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North Korea has been very successful in denying the United States and others information about its nuclear weapon program. The result is a high degree of uncertainty about the size and character of the North Korean nuclear weapon threat, how it might be used, and what impact it might have. This briefing addresses those uncertainties. Estimates of the number and nature of North Korean nuclear weapons depend heavily on how much external help the program has received; there is some evidence that help has included the provision of fissile material and assistance in the design of nuclear weapons, including miniaturization for ballistic missiles. North Korea uses its nuclear weapons actively in peacetime for deterrence and to obtain leverage. It could use them heavily in a war. If its force is as large as the uncertainties suggest it might be, North Korea could establish its nuclear weapon capabilities and intent to use them from early on in a war. Like other countries that have developed small nuclear forces, North Korea could threaten adversary cities (mainly in Japan and the Republic of Korea) to control escalation and the developments in a war, striving for some hope of victory. If North Korea actually attacked a city such as Seoul with a nuclear weapon, it could result in hundreds of thousands of casualties, as well as serious damage to the South Korean economy.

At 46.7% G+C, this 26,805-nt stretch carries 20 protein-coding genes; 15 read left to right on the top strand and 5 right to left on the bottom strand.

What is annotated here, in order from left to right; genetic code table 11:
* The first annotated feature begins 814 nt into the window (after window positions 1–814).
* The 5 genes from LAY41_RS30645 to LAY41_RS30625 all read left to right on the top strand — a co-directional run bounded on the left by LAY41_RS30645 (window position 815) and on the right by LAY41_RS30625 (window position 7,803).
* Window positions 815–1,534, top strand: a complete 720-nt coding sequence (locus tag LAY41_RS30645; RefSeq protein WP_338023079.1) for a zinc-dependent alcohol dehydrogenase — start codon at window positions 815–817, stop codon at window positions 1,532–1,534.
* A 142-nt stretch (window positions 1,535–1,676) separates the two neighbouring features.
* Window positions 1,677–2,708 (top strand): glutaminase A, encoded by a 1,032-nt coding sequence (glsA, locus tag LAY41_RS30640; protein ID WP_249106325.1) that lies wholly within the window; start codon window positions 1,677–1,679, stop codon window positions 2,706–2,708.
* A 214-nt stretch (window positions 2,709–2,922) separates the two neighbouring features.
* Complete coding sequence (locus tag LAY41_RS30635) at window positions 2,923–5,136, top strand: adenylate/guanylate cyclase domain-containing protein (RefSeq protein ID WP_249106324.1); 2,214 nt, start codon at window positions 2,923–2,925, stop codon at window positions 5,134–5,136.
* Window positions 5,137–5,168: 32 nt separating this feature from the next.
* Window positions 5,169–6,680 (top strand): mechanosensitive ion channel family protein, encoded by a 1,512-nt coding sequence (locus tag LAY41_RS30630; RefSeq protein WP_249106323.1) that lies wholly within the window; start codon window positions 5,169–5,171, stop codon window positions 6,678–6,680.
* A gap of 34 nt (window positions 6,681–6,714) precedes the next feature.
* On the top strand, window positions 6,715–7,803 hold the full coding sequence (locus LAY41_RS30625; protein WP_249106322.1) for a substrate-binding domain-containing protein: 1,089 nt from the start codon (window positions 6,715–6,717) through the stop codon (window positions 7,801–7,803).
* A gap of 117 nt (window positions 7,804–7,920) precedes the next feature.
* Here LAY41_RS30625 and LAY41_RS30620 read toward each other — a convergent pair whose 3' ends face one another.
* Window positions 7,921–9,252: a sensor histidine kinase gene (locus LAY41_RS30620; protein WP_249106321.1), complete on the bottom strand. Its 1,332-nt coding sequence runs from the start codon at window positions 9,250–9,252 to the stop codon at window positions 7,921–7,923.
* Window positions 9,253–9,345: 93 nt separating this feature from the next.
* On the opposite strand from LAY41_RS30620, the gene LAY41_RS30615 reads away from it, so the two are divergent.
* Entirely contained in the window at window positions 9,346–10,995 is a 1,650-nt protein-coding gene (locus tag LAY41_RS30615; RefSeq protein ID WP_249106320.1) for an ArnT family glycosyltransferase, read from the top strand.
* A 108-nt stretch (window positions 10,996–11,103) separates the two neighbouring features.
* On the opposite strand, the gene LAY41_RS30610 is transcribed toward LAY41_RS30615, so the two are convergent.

The research described in this report was prepared for the National Defense University. The research was conducted in the RAND RAND National Defense Research Institute, a federally funded research and development center sponsored by the Office of the Secretary of Defense, the Joint Staff, the Unified Combatant Commands, the Department of the Navy, the Marine Corps, the defense agencies, and the defense Intelligence Community.

This report is part of the RAND Corporation documented briefing series. RAND documented briefings are based on research presented to a client, sponsor, or targeted audience in briefing format. Additional information is provided in the documented briefing in the form of the written narration accompanying the briefing charts. All RAND documented briefings undergo rigorous peer review to ensure that they meet high standards for research quality and objectivity. However, they are not expected to be comprehensive and may present preliminary findings. Major research findings are published in the monograph series; supporting or preliminary research is published in the technical report series.

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